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Charter Review Commission News

Columbia County Charter Review Commission meets: 70,000 residents - Not one shows up 

Playing to a room devoid of any members of the public, the Charter Review Commission talks to itself, the county staff and the media, before voting to remove the public's guaranteed place on future Charter Review Commission agendas.

CRC (Charter Review Commission) news linksFlorida's homeless Columbia County had its second Charter Review Commission (CRC) meeting last night. The birds have come home to roost, as not one resident out of a population of approximately 70,000 showed up at the County's Agricultural Extension Office for the Commission's second meeting, where the microphones weren't working, most of the participants could be barely understood from just a few feet away and the main topic of discussion was restricting the public's right to speak.

After the introductions by the County Commission's handpicked commission members, Chairman Roundtree got right to it. He told the eleven CRC Commissioners present and the nonexistent public, "One of the things that I think the public should understand is this is a fact-finding committee... at each meeting we do not have to accept public input. We will gladly accept public input, except there are some meetings which we will not."

The Preamble of the Columbia County Charter begins this way:

THE PEOPLE OF COLUMBIA COUNTY, FLORIDA, by the grace of God free and independent, in order to attain greater self-determination, to exercise more control over our own destiny, to create a more responsible and effective government, and to guarantee constitutional rights to all equally, do hereby ordain and establish this Home Rule Charter as our form of government for Columbia County.

After gathering the facts, debating the issues and maybe hearing from the public, the CRC can suggest changes to the County Charter. This is more than "fact-finding."

The committee's bylaws (rules), which were approved by the 2005 Charter Review Commission after being vetted by an attorney, widely known to be an expert in constitutional law, secured the public's right to participate at every meeting:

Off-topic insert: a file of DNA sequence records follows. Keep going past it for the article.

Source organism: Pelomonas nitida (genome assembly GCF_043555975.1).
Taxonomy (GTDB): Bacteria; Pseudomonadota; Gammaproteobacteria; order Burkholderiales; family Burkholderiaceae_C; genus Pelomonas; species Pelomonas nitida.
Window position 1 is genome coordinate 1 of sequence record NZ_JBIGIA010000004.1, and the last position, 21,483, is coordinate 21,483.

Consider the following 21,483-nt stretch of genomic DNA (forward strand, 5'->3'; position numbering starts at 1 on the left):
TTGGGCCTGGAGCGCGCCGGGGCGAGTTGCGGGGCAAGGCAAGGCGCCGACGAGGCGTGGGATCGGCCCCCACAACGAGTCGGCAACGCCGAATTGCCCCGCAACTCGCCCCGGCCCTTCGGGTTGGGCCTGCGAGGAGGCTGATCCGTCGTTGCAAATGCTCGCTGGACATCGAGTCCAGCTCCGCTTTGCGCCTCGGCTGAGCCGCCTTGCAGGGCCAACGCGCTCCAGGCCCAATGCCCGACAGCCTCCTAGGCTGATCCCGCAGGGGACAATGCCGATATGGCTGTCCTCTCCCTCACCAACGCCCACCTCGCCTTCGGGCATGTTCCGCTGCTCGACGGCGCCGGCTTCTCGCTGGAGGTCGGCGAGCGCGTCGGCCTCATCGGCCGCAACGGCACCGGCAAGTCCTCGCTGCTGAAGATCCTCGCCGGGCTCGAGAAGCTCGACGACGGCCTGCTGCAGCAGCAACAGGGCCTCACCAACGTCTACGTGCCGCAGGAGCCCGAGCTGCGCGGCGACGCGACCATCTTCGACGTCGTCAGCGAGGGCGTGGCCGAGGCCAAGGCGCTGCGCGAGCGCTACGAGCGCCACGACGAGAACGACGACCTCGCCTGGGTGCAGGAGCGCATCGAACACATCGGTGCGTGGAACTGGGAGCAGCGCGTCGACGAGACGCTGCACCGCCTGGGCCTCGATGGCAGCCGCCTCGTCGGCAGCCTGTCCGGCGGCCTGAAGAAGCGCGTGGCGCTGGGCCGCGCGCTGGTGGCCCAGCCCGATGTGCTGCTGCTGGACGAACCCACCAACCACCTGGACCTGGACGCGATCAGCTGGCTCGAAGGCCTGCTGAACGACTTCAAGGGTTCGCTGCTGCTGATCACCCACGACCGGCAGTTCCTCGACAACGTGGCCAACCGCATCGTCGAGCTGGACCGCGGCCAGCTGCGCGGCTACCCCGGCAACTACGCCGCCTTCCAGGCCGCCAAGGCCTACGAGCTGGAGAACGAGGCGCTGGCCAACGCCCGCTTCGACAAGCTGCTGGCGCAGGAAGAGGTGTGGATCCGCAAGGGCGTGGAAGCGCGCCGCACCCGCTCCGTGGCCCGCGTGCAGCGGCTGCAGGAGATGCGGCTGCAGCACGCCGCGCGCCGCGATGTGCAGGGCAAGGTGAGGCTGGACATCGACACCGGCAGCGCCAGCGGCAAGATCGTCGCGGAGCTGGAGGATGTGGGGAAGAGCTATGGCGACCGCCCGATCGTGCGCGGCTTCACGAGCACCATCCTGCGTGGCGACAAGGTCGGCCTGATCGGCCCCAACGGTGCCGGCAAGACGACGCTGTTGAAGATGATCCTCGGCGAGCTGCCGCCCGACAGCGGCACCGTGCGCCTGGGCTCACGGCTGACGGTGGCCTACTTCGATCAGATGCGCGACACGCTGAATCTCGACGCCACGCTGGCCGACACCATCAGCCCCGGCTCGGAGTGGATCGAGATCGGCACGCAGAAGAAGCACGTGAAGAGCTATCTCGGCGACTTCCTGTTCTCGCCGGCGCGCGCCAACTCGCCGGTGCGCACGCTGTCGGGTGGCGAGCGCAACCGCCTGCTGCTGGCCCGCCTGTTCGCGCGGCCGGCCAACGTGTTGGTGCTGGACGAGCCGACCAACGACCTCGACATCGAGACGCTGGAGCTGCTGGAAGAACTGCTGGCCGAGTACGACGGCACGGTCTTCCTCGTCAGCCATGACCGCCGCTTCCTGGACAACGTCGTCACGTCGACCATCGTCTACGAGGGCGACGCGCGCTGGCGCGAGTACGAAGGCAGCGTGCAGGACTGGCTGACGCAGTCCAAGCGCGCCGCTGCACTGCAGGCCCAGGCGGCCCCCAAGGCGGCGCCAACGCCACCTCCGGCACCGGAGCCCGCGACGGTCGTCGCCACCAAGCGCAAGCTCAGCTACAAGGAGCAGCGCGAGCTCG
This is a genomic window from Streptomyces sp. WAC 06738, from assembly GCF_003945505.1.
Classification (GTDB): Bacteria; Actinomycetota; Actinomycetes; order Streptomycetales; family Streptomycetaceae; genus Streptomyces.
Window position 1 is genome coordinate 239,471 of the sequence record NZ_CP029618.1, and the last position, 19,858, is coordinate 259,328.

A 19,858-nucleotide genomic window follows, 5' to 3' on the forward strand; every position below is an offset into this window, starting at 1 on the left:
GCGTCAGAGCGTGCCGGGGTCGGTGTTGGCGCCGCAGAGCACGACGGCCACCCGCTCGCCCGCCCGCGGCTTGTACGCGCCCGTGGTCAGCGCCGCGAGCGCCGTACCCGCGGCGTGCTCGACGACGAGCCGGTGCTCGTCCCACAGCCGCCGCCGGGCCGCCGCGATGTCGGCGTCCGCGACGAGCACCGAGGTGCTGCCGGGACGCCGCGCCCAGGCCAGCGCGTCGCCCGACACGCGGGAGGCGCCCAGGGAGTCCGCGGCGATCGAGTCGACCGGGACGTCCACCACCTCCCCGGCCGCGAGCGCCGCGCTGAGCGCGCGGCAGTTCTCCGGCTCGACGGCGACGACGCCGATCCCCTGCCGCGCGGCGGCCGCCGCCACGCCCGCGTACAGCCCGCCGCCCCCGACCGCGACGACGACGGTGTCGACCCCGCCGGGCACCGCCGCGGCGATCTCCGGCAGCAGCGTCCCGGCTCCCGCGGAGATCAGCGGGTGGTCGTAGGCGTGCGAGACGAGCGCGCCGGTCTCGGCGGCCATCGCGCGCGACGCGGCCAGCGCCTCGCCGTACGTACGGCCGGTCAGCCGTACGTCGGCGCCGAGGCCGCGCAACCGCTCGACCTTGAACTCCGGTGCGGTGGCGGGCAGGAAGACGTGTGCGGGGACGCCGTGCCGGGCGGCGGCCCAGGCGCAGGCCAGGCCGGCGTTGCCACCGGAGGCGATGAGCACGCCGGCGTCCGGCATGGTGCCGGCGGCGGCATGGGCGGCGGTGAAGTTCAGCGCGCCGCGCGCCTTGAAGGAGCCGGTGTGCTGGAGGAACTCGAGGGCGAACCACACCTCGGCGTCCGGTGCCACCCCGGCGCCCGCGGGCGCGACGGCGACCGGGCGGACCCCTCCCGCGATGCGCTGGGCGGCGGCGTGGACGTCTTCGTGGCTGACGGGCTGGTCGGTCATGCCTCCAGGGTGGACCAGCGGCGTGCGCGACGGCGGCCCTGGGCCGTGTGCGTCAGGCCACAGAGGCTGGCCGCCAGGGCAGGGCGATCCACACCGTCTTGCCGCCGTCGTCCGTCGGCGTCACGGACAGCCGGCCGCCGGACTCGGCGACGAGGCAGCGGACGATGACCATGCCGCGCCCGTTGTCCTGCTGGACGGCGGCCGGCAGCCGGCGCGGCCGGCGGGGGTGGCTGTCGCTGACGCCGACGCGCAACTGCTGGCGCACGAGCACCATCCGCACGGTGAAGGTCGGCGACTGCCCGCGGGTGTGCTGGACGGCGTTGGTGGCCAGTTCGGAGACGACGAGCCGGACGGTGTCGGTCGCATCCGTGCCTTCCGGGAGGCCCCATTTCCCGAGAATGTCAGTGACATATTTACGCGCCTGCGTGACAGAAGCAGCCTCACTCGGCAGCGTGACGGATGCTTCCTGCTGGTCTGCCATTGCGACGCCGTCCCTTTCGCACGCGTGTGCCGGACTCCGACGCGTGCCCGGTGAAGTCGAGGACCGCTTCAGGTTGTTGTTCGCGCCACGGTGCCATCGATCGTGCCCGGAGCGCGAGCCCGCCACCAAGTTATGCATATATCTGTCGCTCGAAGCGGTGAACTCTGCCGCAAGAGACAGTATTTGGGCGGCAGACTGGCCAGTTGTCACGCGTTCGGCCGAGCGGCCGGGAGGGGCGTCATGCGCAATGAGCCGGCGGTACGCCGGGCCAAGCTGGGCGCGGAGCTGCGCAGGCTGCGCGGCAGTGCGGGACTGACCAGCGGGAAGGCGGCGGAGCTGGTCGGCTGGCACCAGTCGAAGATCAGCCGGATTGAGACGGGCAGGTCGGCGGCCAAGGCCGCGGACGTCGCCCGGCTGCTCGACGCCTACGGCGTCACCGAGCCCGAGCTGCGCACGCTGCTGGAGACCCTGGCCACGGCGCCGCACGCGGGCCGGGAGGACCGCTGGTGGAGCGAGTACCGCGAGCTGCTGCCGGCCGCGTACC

Each agenda shall include a point during the meeting at which "Remarks of Interested Citizens" may be made. Under the agenda item of "Remarks of Interested Citizens", interested citizens shall be afforded an opportunity to comment on matters germane to the agenda or matters to come the Commission. (Emphasis added)

In law the word "shall" is the same as the word "must".

Link: Read more about Columbia County's Lakeshore Hospital here.

"Jack"  Jackson P. Berry to the rescue

As if on cue, former Republican Chieftain and Hospital Authority Czar, "Jack" Jackson P. Berry, moved that the offending paragraph be removed.

Mr. Berry called the paragraph, "redundant... and could be confusin."

Former tax collector, Ray Walker, was the only one of the CRC commissioners present who spoke up for the public's right to participate. He said he served on the original Charter Commission and there was no problem with the rule. He asked, "Why do we need to change something we didn't have a problem with?"

The right to be heard - removed

Link:  In March of 2010, Florida's First District Court of Appeals ruled: The public has no right to speak.

After almost fifteen minutes of discussion, the 2011 Columbia County Charter Review Commission unanimously voted to remove "Remarks of Interested Citizens," the second paragraph of Rule 2, from the Commission's bylaws, subject to the review of the same attorney who originally vetted it.

In other business, Chairman Roundtree suggested that the County Manager come before the CRC and explain the County budget.

Mr. Berry opined that this was a waste of time and that if folks wanted to know what was in the budget, "they could read it."

The CRC agreed with Mr. Berry, however, invitations will be sent to all the County Commissioners, Constitutional Officers, and the only elected County Attorney in Florida - Columbia County's own Marlin Feagle, to address the Commission.

Having no meeting room of its own, the Charter Review Commission will meet again on September 29th at 6 PM in the school district administration building.

This work by the Columbia County Observer is licensed under a Creative Commons Attribution-Noncommercial 3.0 United States License.

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